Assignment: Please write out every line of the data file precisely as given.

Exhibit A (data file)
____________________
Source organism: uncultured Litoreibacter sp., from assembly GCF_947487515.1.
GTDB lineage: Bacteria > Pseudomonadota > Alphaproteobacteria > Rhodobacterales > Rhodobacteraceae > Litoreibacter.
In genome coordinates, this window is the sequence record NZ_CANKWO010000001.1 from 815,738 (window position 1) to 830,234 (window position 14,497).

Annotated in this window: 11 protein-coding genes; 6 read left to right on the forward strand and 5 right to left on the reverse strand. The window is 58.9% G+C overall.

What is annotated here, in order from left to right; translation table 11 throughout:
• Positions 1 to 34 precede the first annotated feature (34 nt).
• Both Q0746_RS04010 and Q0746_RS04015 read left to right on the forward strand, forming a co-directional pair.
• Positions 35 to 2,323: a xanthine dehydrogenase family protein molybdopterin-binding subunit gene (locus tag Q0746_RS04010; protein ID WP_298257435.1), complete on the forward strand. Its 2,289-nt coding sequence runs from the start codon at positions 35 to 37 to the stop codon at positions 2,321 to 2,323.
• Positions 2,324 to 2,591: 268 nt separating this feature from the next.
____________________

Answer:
Source organism: uncultured Litoreibacter sp., from assembly GCF_947487515.1.
GTDB lineage: Bacteria > Pseudomonadota > Alphaproteobacteria > Rhodobacterales > Rhodobacteraceae > Litoreibacter.
In genome coordinates, this window is the sequence record NZ_CANKWO010000001.1 from 815,738 (window position 1) to 830,234 (window position 14,497).

Annotated in this window: 11 protein-coding genes; 6 read left to right on the forward strand and 5 right to left on the reverse strand. The window is 58.9% G+C overall.

What is annotated here, in order from left to right; translation table 11 throughout:
• Positions 1 to 34 precede the first annotated feature (34 nt).
• Both Q0746_RS04010 and Q0746_RS04015 read left to right on the forward strand, forming a co-directional pair.
• Positions 35 to 2,323: a xanthine dehydrogenase family protein molybdopterin-binding subunit gene (locus tag Q0746_RS04010; protein ID WP_298257435.1), complete on the forward strand. Its 2,289-nt coding sequence runs from the start codon at positions 35 to 37 to the stop codon at positions 2,321 to 2,323.
• Positions 2,324 to 2,591: 268 nt separating this feature from the next.